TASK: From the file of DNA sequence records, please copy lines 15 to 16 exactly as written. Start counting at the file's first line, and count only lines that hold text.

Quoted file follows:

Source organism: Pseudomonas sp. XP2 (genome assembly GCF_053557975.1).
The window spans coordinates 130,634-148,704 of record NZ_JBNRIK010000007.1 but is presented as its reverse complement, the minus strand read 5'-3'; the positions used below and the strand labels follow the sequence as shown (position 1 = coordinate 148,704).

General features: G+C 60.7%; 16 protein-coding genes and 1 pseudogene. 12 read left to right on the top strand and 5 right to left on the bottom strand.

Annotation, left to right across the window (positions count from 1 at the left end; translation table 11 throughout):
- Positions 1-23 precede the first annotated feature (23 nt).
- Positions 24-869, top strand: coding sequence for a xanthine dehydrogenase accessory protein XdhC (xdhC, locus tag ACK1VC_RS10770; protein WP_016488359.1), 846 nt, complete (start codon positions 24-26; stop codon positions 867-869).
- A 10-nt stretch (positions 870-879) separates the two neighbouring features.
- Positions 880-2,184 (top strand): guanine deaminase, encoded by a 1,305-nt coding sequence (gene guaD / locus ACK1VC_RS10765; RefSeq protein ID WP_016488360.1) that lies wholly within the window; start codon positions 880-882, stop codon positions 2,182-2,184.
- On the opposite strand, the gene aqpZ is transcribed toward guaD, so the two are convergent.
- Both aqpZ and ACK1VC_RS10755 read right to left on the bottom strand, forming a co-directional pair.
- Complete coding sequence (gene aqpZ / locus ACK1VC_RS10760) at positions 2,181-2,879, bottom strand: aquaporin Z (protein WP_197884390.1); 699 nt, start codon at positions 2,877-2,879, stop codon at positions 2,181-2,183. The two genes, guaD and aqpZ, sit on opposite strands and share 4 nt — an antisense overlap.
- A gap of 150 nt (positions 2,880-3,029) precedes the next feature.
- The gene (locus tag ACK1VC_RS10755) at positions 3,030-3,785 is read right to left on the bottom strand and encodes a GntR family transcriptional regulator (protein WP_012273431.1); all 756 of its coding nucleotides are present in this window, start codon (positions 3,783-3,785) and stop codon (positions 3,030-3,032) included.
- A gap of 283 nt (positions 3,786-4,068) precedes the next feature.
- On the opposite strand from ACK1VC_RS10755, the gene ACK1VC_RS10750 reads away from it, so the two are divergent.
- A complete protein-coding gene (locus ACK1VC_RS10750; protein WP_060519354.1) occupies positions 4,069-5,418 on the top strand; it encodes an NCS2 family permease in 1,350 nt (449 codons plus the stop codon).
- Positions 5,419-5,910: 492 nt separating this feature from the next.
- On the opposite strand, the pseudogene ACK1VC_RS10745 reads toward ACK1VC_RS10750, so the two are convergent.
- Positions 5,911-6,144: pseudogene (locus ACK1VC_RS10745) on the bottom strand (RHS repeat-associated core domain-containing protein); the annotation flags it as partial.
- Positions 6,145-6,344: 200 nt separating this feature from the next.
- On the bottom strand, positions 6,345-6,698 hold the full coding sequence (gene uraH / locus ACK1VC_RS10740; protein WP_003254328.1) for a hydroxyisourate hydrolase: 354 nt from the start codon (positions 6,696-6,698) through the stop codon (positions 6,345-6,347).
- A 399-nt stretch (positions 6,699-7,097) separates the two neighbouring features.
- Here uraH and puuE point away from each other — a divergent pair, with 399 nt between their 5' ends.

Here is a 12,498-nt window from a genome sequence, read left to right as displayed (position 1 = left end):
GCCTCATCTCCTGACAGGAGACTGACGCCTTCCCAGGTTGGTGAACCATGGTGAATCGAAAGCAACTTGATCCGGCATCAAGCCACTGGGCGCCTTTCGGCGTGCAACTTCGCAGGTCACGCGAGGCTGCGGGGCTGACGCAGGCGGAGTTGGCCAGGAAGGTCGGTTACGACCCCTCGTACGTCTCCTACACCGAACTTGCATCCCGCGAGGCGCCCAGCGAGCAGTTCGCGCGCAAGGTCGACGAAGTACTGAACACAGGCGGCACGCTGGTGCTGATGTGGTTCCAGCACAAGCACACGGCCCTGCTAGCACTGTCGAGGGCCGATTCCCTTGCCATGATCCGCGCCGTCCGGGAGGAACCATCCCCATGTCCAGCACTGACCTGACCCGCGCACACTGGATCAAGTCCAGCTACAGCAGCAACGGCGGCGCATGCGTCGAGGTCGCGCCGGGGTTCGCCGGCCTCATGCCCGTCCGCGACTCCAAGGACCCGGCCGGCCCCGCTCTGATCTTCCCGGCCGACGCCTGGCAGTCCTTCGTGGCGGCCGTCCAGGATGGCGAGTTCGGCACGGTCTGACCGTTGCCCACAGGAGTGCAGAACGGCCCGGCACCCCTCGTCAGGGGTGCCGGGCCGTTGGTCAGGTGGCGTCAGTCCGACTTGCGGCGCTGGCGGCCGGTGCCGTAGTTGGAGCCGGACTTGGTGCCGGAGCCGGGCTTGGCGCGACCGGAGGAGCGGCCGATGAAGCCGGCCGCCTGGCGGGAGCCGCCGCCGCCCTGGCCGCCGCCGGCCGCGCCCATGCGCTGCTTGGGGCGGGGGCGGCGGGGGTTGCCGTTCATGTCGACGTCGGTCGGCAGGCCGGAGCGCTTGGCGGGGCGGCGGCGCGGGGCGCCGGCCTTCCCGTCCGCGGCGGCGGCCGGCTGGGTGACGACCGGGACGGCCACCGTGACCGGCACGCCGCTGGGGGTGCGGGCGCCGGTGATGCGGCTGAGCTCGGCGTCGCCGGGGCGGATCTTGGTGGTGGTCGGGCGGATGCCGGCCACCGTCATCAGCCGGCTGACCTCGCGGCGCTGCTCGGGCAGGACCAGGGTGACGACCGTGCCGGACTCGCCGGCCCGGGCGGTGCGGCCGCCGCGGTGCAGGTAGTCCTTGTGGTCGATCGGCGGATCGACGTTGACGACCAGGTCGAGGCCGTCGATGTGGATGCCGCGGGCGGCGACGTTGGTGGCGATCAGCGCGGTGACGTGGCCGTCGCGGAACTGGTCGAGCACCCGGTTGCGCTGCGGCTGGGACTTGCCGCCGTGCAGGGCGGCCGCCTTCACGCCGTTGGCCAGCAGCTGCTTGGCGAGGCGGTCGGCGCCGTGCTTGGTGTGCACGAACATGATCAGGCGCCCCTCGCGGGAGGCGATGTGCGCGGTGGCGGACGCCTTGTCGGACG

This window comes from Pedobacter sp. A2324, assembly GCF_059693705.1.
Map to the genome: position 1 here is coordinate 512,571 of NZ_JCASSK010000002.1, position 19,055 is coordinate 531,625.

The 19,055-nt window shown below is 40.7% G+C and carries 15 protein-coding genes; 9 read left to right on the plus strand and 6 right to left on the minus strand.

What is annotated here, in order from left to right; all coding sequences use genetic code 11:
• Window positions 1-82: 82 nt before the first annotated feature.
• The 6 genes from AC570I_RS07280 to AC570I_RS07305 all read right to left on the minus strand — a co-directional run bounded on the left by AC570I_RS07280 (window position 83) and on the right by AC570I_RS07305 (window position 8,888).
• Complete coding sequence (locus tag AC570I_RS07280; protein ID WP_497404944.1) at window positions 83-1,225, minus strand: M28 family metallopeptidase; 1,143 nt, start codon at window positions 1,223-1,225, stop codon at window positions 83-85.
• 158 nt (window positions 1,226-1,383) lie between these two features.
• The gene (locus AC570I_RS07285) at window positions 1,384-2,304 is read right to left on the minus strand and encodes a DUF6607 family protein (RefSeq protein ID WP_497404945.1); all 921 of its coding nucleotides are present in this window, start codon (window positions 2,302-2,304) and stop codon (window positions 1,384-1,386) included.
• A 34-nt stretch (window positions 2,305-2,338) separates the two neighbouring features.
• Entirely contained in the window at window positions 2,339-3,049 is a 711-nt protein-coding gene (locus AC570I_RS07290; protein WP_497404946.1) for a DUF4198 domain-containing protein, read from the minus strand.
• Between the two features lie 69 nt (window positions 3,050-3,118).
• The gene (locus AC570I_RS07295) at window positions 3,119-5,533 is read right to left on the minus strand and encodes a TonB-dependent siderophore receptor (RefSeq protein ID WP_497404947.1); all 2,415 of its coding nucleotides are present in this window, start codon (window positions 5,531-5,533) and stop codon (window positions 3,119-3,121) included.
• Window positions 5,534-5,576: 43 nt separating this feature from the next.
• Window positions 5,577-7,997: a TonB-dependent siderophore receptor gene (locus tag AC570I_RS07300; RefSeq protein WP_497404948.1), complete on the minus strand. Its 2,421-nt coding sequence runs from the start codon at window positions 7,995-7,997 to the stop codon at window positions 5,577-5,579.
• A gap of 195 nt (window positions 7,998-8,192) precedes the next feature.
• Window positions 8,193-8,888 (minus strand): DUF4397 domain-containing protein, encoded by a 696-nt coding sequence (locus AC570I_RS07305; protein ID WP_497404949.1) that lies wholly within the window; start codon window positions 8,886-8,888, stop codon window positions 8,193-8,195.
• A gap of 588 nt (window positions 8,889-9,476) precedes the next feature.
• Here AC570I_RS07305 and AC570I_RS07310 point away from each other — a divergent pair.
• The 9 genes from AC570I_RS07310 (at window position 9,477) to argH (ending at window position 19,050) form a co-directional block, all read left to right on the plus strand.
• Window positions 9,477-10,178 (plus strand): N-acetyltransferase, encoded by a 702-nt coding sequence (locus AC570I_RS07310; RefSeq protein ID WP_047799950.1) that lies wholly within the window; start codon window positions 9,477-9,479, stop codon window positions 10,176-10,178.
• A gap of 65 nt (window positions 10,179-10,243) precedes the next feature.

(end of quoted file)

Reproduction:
- On the opposite strand from ACK1VC_RS10755, the gene ACK1VC_RS10750 reads away from it, so the two are divergent.
- A complete protein-coding gene (locus ACK1VC_RS10750; protein WP_060519354.1) occupies positions 4,069-5,418 on the top strand; it encodes an NCS2 family permease in 1,350 nt (449 codons plus the stop codon).